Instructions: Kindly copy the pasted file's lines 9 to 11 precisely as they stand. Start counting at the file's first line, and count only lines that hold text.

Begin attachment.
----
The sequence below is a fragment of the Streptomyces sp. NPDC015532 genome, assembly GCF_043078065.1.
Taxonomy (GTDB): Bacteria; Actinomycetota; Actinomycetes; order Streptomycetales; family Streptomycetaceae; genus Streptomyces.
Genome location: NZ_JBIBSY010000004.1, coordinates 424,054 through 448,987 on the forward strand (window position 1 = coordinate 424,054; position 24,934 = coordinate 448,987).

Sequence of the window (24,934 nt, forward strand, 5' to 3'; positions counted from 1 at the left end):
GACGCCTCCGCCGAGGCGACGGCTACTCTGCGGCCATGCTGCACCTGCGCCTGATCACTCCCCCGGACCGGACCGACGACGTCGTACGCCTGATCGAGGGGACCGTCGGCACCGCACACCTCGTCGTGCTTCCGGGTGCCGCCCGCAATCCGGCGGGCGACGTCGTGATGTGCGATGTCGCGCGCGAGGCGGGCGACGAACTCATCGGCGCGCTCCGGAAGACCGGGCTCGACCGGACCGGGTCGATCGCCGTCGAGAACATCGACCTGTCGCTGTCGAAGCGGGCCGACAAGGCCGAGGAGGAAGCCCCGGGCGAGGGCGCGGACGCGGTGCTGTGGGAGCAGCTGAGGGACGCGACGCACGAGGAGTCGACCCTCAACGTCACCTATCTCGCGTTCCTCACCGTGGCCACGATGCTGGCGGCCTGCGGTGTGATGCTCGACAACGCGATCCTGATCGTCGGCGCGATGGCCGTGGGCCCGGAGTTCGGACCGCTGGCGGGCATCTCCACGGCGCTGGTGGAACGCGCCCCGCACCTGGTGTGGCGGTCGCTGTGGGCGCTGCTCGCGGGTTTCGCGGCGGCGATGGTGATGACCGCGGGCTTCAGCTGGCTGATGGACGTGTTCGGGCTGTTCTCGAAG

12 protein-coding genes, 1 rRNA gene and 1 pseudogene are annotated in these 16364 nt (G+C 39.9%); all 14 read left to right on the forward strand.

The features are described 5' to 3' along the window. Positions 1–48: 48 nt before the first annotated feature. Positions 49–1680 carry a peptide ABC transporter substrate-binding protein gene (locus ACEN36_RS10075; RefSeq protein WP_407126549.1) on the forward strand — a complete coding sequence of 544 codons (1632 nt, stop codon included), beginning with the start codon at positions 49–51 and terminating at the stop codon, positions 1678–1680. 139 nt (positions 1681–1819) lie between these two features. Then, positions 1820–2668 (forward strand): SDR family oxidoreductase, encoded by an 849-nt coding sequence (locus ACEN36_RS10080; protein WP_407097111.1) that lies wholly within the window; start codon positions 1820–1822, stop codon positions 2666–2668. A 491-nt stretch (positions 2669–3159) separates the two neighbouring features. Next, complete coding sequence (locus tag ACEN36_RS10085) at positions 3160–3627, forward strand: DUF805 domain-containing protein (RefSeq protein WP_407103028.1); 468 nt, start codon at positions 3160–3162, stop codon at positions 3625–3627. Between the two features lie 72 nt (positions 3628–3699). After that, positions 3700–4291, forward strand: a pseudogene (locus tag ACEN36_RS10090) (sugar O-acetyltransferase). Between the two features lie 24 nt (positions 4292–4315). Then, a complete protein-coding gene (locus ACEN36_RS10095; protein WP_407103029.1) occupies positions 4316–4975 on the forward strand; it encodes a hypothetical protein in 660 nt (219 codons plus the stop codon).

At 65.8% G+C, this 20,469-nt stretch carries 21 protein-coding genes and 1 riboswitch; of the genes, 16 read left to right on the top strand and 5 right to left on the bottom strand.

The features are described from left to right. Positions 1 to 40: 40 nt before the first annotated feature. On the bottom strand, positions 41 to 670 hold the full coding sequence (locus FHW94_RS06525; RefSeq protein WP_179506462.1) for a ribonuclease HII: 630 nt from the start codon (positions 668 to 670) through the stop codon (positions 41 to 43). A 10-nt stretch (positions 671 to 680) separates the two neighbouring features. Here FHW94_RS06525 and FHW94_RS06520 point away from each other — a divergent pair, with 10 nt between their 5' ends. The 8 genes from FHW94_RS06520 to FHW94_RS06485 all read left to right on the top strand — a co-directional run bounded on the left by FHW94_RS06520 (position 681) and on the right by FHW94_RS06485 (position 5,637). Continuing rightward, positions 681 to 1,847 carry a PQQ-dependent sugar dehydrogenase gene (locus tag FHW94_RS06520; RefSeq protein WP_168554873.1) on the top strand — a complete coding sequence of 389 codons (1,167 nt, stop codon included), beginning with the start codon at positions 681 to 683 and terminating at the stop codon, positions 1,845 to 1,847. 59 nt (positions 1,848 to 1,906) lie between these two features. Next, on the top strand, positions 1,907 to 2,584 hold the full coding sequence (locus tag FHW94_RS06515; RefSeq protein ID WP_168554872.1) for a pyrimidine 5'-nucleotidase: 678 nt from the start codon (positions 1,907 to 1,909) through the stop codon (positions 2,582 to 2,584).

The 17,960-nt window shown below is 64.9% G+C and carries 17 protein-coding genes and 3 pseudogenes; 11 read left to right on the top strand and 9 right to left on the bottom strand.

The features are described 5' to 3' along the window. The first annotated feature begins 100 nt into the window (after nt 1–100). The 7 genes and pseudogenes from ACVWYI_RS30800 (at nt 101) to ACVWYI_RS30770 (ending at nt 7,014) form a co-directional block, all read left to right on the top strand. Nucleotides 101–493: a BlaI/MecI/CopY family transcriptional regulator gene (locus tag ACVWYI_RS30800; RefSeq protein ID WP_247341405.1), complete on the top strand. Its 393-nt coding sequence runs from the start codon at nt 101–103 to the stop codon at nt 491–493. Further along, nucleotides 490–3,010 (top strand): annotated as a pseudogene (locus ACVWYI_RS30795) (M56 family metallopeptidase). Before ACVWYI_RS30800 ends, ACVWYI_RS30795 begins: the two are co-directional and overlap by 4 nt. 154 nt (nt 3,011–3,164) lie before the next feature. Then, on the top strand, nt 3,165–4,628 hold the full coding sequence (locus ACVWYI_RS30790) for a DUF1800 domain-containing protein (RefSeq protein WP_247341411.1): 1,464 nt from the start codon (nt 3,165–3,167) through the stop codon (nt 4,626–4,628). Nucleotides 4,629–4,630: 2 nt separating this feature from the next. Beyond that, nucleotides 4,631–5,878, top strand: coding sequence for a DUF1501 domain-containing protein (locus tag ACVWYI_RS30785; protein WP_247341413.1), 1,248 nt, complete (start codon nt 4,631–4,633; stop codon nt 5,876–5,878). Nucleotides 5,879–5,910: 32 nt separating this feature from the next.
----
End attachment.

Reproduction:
The features are described from left to right. Positions 1 to 40: 40 nt before the first annotated feature. On the bottom strand, positions 41 to 670 hold the full coding sequence (locus FHW94_RS06525; RefSeq protein WP_179506462.1) for a ribonuclease HII: 630 nt from the start codon (positions 668 to 670) through the stop codon (positions 41 to 43). A 10-nt stretch (positions 671 to 680) separates the two neighbouring features. Here FHW94_RS06525 and FHW94_RS06520 point away from each other — a divergent pair, with 10 nt between their 5' ends. The 8 genes from FHW94_RS06520 to FHW94_RS06485 all read left to right on the top strand — a co-directional run bounded on the left by FHW94_RS06520 (position 681) and on the right by FHW94_RS06485 (position 5,637). Continuing rightward, positions 681 to 1,847 carry a PQQ-dependent sugar dehydrogenase gene (locus tag FHW94_RS06520; RefSeq protein WP_168554873.1) on the top strand — a complete coding sequence of 389 codons (1,167 nt, stop codon included), beginning with the start codon at positions 681 to 683 and terminating at the stop codon, positions 1,845 to 1,847. 59 nt (positions 1,848 to 1,906) lie between these two features. Next, on the top strand, positions 1,907 to 2,584 hold the full coding sequence (locus tag FHW94_RS06515; RefSeq protein ID WP_168554872.1) for a pyrimidine 5'-nucleotidase: 678 nt from the start codon (positions 1,907 to 1,909) through the stop codon (positions 2,582 to 2,584).

The 17,960-nt window shown below is 64.9% G+C and carries 17 protein-coding genes and 3 pseudogenes; 11 read left to right on the top strand and 9 right to left on the bottom strand.

The features are described 5' to 3' along the window. The first annotated feature begins 100 nt into the window (after nt 1–100). The 7 genes and pseudogenes from ACVWYI_RS30800 (at nt 101) to ACVWYI_RS30770 (ending at nt 7,014) form a co-directional block, all read left to right on the top strand. Nucleotides 101–493: a BlaI/MecI/CopY family transcriptional regulator gene (locus tag ACVWYI_RS30800; RefSeq protein ID WP_247341405.1), complete on the top strand. Its 393-nt coding sequence runs from the start codon at nt 101–103 to the stop codon at nt 491–493. Further along, nucleotides 490–3,010 (top strand): annotated as a pseudogene (locus ACVWYI_RS30795) (M56 family metallopeptidase). Before ACVWYI_RS30800 ends, ACVWYI_RS30795 begins: the two are co-directional and overlap by 4 nt. 154 nt (nt 3,011–3,164) lie before the next feature. Then, on the top strand, nt 3,165–4,628 hold the full coding sequence (locus ACVWYI_RS30790) for a DUF1800 domain-containing protein (RefSeq protein WP_247341411.1): 1,464 nt from the start codon (nt 3,165–3,167) through the stop codon (nt 4,626–4,628). Nucleotides 4,629–4,630: 2 nt separating this feature from the next. Beyond that, nucleotides 4,631–5,878, top strand: coding sequence for a DUF1501 domain-containing protein (locus tag ACVWYI_RS30785; protein WP_247341413.1), 1,248 nt, complete (start codon nt 4,631–4,633; stop codon nt 5,876–5,878). Nucleotides 5,879–5,910: 32 nt separating this feature from the next.